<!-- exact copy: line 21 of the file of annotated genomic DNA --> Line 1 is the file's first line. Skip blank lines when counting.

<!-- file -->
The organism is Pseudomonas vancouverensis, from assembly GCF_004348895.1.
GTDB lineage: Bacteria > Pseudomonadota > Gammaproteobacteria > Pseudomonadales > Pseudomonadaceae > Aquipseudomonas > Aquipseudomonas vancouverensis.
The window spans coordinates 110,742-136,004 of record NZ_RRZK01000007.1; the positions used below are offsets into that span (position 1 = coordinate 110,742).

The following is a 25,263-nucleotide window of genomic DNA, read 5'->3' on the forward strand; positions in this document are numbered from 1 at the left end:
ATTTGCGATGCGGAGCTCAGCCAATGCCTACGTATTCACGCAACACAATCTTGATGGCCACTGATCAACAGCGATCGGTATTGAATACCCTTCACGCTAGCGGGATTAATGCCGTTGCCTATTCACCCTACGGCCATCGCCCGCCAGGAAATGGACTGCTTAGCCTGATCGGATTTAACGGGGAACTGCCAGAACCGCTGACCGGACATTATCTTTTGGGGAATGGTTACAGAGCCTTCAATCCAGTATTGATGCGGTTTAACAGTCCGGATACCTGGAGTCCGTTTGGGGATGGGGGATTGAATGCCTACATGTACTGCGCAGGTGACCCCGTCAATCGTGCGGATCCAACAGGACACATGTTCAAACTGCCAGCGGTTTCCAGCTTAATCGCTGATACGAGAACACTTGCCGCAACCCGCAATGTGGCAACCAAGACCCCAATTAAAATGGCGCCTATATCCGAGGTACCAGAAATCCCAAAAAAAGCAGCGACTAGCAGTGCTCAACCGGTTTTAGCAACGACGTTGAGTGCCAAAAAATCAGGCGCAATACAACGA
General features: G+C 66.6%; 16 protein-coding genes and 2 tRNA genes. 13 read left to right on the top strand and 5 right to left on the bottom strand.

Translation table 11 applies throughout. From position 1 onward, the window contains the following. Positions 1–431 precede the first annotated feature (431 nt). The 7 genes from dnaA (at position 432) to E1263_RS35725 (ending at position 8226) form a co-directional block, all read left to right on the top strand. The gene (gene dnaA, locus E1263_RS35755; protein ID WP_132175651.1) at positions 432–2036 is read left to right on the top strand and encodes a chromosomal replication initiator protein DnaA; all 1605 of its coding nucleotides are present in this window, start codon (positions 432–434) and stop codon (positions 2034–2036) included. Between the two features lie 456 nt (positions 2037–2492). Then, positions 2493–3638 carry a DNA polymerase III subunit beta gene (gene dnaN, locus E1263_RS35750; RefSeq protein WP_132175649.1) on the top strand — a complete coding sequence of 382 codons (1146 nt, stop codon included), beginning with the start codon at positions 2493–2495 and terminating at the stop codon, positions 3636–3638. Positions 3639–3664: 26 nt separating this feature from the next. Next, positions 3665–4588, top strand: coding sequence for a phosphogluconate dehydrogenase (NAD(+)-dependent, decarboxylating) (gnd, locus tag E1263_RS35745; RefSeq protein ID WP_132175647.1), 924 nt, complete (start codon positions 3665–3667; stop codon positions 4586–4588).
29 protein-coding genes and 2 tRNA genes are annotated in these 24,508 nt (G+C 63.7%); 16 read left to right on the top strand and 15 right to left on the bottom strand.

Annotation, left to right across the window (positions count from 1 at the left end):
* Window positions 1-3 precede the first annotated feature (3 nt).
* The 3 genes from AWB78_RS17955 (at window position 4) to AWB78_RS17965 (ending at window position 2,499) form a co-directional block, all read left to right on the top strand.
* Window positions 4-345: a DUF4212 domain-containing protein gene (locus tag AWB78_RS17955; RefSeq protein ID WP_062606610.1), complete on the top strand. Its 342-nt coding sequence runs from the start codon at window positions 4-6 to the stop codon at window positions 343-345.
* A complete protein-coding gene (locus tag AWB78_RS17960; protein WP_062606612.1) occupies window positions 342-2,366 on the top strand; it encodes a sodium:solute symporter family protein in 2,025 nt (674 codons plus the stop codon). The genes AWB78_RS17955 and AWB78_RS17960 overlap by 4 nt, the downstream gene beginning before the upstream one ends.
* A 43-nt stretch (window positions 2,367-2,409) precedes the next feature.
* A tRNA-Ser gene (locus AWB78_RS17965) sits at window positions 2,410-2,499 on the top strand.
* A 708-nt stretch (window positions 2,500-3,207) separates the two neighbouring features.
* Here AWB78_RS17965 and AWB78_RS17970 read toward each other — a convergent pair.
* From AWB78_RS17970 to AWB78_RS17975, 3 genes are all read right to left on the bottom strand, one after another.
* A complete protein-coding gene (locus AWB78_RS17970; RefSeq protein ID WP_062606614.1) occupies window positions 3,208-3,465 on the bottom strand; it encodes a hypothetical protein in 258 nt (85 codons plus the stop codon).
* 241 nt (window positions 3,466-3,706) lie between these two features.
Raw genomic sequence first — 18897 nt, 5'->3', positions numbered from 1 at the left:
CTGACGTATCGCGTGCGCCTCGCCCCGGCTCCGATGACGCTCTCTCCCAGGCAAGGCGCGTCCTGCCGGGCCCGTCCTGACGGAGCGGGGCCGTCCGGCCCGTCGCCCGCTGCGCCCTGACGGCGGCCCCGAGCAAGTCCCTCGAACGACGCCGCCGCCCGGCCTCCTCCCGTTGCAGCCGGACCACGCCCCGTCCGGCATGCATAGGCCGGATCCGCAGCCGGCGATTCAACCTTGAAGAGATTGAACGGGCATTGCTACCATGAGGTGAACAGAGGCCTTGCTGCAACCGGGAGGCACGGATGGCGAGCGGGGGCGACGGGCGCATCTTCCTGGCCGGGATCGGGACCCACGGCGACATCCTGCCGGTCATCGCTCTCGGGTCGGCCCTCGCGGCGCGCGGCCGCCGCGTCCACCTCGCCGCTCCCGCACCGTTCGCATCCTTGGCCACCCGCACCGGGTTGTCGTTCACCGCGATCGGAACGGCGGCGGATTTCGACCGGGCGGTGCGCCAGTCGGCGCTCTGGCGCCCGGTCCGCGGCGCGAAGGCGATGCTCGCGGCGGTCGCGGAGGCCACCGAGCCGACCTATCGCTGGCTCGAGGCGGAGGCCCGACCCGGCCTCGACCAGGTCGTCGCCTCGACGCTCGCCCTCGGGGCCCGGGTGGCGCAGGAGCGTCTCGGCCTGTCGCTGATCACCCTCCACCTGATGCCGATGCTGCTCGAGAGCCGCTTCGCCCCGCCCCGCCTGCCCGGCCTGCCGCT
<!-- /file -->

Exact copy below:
Raw genomic sequence first — 18897 nt, 5'->3', positions numbered from 1 at the left: